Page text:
Saturday, April 23, 2011

Our Invisible Children

We at RICH work with students who overcome a lot of personal and emotional hardship.  They come to school almost every day, do almost all of their homework, are respectful, and earn spots on their school’s honor rolls in disproportionate numbers.  These are our immigrant and first-generation students, almost all of whom are from Central and South America.  At the Cesar Chavez Public Charter School’s Capitol Hill campus, approximately 14% of the students were Latino when school started in August.  Now there are 16%, since 1/6 of the student body has left, but only a few Latinos have.

In 1982, the Supreme Court ruled that immigrant students have the right to attend high school, regardless of their documentation or status, overturning a law in Texas.  They  wrote that the law was "directed against children, and impose[d] its discriminatory burden on the basis of a legal characteristic over which children can have little control," ie that children were brought to the United States without their control.

Today, most of our immigrant students do not have access to college as we know it.  Our high school graduates with a few thousand dollars handy can pay cash for out-of-state tuition rates at community college, without financial aid, and work their way through college, but it takes many years to just get through two “normal” years of schooling.  

Students do not even have to be undocumented to face this issue.  Students from El Salvador, which accounts for 17% of the immigrant population in the District of Columbia (Urban Institute), are in an interminable queue for permanent residency.  They can use social security numbers for work, but they cannot use these numbers to apply to FAFSA to get Pell grants, federal loans, or work-study jobs. In the District of Columbia, you cannot gain access to funding from DCLEAP or DCTAG unless you have filled out the FAFSA form.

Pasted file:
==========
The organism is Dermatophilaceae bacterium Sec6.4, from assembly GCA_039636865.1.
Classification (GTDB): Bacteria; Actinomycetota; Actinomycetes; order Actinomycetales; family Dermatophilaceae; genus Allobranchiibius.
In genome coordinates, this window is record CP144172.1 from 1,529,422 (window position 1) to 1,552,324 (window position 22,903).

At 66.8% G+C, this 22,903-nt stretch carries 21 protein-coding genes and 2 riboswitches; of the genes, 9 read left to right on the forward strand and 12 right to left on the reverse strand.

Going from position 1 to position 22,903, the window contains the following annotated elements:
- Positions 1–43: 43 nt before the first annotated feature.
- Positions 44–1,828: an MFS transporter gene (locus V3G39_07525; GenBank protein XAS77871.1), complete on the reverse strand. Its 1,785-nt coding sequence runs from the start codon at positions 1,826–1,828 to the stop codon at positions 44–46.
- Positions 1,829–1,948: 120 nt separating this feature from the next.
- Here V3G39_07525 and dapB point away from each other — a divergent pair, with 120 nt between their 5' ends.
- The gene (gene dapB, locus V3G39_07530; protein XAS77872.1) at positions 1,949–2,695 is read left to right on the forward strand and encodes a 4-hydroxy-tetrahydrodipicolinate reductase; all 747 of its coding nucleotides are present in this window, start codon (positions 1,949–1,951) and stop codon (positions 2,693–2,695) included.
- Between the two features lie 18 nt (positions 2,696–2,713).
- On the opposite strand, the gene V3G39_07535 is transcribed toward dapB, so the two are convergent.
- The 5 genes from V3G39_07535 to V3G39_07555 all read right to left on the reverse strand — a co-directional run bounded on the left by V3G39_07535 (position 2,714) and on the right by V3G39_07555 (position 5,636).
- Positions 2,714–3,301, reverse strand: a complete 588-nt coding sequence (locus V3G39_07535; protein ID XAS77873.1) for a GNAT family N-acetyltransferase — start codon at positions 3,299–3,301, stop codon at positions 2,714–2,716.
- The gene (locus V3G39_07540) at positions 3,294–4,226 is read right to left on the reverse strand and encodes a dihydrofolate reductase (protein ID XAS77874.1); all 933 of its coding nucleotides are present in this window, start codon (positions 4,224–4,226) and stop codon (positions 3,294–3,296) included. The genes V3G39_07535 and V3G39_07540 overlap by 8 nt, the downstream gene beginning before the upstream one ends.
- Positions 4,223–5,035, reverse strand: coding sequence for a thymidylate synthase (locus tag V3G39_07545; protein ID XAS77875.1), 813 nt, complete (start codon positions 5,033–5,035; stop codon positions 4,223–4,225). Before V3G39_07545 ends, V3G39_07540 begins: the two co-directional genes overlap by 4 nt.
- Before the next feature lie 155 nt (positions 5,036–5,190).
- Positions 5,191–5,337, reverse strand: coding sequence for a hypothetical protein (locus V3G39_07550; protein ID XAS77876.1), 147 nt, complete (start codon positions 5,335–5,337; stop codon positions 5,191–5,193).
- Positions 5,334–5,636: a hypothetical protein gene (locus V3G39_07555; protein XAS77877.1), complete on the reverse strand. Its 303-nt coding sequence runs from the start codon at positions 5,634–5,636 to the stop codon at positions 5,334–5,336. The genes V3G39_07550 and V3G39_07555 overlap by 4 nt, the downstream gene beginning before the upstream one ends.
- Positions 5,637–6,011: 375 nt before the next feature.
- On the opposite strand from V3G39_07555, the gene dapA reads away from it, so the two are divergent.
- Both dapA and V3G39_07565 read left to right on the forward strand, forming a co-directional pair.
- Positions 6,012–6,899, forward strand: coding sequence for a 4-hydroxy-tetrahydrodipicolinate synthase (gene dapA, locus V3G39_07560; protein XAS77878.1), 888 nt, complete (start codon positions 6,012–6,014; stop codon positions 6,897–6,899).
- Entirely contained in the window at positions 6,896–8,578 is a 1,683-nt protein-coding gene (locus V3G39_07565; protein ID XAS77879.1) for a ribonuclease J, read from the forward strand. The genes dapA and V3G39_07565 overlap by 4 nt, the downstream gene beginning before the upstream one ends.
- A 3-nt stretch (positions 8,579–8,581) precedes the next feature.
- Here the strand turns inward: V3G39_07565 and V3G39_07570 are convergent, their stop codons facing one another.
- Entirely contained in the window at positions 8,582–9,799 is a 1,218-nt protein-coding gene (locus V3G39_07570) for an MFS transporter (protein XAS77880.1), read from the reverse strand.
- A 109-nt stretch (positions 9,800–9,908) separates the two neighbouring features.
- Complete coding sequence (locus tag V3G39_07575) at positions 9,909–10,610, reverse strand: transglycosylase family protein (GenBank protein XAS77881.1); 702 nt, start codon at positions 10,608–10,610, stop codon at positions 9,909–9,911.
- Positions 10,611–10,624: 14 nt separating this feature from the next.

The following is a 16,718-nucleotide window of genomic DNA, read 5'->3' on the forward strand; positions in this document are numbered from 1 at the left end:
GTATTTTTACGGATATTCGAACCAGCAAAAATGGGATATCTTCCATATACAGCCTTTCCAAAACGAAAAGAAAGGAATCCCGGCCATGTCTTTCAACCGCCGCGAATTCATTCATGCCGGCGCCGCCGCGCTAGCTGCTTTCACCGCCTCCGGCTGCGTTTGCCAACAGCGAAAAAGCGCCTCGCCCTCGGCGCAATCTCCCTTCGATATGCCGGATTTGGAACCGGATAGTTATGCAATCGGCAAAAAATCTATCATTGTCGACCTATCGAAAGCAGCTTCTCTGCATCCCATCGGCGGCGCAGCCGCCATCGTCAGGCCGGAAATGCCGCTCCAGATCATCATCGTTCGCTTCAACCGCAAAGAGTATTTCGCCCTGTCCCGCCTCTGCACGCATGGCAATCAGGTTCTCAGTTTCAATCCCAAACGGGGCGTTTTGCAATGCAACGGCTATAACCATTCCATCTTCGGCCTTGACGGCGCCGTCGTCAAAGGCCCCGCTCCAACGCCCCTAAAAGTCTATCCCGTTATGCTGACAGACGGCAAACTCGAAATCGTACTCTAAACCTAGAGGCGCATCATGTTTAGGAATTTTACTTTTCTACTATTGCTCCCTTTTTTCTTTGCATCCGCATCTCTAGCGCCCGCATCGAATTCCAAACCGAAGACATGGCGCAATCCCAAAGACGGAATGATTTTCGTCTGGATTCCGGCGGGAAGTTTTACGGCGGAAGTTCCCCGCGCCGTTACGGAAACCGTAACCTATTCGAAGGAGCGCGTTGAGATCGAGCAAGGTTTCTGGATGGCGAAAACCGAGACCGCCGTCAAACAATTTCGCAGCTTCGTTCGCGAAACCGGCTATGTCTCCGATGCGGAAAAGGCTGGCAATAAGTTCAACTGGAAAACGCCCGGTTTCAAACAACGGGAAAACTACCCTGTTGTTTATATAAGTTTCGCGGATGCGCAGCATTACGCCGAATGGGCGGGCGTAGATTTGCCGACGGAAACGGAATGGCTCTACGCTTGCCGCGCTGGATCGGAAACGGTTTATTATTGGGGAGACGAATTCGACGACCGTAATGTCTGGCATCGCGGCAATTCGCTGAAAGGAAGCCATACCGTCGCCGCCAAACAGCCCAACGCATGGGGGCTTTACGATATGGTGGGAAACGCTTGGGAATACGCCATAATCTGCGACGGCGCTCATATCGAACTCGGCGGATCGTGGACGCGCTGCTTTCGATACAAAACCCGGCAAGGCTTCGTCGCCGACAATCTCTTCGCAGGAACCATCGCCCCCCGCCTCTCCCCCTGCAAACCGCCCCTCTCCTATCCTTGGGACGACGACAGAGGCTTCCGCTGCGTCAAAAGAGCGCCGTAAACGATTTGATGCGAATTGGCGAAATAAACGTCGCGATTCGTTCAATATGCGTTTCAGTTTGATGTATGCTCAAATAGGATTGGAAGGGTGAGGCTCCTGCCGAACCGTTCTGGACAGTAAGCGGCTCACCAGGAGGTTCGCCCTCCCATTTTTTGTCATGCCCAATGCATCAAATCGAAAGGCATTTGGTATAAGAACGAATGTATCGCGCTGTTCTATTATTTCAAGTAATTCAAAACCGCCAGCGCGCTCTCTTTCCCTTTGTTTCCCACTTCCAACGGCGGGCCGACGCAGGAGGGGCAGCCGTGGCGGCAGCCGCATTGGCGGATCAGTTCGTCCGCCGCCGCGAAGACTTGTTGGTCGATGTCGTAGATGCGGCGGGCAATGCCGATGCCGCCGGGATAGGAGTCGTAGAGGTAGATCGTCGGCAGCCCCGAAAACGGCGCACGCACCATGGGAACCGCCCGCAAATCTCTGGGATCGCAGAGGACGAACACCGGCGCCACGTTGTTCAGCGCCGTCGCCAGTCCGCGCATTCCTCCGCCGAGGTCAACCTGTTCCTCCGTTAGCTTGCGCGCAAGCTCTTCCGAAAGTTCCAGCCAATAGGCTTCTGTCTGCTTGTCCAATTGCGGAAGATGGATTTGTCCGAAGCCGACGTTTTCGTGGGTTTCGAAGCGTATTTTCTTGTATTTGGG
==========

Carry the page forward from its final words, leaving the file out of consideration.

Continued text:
The end result is there seems to be as many legal as illegal immigrant children virtually shut out from college access.  Attached is a survey we have made of the last four graduating classes at the Chavez-Capitol Hill campus.  Included are students who are legally documented but whose parents do not have legal documents.  These students also cannot apply to the FAFSA form.  According to these data, forty percent of immigrant and first generation children are affected.  If we extrapolate that to the entire population of immigrant children in D.C., approximately 3,000 of the 8,000 children are affected.  About half are in the country legally.

Amazingly, or perhaps not so amazingly, Mayor Gray has no clue that this problem exists.  Appearing on WAMU's Kojo Nnamdi's show on January 7, 2011, Mr. Gray said, referring to recent applicants at the University of the District of Columbia, "There were very few people who did not qualify either for a loan or some kind of financial aid."

The D.C. City Council has also shown virtually no interest in this issue.  We have made several trips to the Council's offices, most recently to Council Chair Gray's Committee of the Whole last year, with no results.  The OSSE, which prides itself on providing information on financial aid, has shown little initiative in trying to make college financial aid more available to Latinos.

Lawmakers in Maryland have shown more interest than those in D.C.  Governor O'Malley is expected to soon sign a bill that would allow Latino immigrant children in Maryland, no matter their status, to pay in-state rates for community and state colleges and universities.  These students would still not get financial aid, but paying half-price out of pocket is better than paying full price out of pocket.

So what gives, D.C.?  Do we want to continue to disenfranchise thousands of innocent children?

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